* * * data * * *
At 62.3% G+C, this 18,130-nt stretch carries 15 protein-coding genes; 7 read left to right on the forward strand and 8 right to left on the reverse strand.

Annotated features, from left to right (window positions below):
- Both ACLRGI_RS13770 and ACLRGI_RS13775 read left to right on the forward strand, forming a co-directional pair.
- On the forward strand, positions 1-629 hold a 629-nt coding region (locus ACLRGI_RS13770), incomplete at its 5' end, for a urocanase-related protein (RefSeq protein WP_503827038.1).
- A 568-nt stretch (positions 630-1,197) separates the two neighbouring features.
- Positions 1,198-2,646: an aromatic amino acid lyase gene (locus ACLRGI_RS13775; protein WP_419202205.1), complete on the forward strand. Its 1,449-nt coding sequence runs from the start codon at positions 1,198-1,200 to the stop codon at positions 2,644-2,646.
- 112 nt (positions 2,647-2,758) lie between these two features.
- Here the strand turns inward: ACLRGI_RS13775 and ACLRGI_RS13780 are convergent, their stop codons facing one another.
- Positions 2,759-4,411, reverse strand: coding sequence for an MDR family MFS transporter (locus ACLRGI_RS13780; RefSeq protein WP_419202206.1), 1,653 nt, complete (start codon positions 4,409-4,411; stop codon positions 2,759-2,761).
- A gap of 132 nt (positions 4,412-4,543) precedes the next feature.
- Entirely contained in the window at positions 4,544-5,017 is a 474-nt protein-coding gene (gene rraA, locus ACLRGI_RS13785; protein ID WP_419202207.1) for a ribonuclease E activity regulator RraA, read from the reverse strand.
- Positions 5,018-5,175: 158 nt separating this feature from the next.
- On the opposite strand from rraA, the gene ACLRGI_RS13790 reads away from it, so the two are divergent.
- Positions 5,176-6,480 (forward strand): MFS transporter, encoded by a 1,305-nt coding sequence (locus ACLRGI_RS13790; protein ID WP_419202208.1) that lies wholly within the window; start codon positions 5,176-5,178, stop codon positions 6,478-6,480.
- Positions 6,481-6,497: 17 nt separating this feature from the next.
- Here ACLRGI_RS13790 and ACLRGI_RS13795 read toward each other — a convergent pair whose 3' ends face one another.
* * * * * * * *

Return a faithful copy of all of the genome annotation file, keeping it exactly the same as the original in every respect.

At 62.3% G+C, this 18,130-nt stretch carries 15 protein-coding genes; 7 read left to right on the forward strand and 8 right to left on the reverse strand.

Annotated features, from left to right (window positions below):
- Both ACLRGI_RS13770 and ACLRGI_RS13775 read left to right on the forward strand, forming a co-directional pair.
- On the forward strand, positions 1-629 hold a 629-nt coding region (locus ACLRGI_RS13770), incomplete at its 5' end, for a urocanase-related protein (RefSeq protein WP_503827038.1).
- A 568-nt stretch (positions 630-1,197) separates the two neighbouring features.
- Positions 1,198-2,646: an aromatic amino acid lyase gene (locus ACLRGI_RS13775; protein WP_419202205.1), complete on the forward strand. Its 1,449-nt coding sequence runs from the start codon at positions 1,198-1,200 to the stop codon at positions 2,644-2,646.
- 112 nt (positions 2,647-2,758) lie between these two features.
- Here the strand turns inward: ACLRGI_RS13775 and ACLRGI_RS13780 are convergent, their stop codons facing one another.
- Positions 2,759-4,411, reverse strand: coding sequence for an MDR family MFS transporter (locus ACLRGI_RS13780; RefSeq protein WP_419202206.1), 1,653 nt, complete (start codon positions 4,409-4,411; stop codon positions 2,759-2,761).
- A gap of 132 nt (positions 4,412-4,543) precedes the next feature.
- Entirely contained in the window at positions 4,544-5,017 is a 474-nt protein-coding gene (gene rraA, locus ACLRGI_RS13785; protein ID WP_419202207.1) for a ribonuclease E activity regulator RraA, read from the reverse strand.
- Positions 5,018-5,175: 158 nt separating this feature from the next.
- On the opposite strand from rraA, the gene ACLRGI_RS13790 reads away from it, so the two are divergent.
- Positions 5,176-6,480 (forward strand): MFS transporter, encoded by a 1,305-nt coding sequence (locus ACLRGI_RS13790; protein ID WP_419202208.1) that lies wholly within the window; start codon positions 5,176-5,178, stop codon positions 6,478-6,480.
- Positions 6,481-6,497: 17 nt separating this feature from the next.
- Here ACLRGI_RS13790 and ACLRGI_RS13795 read toward each other — a convergent pair whose 3' ends face one another.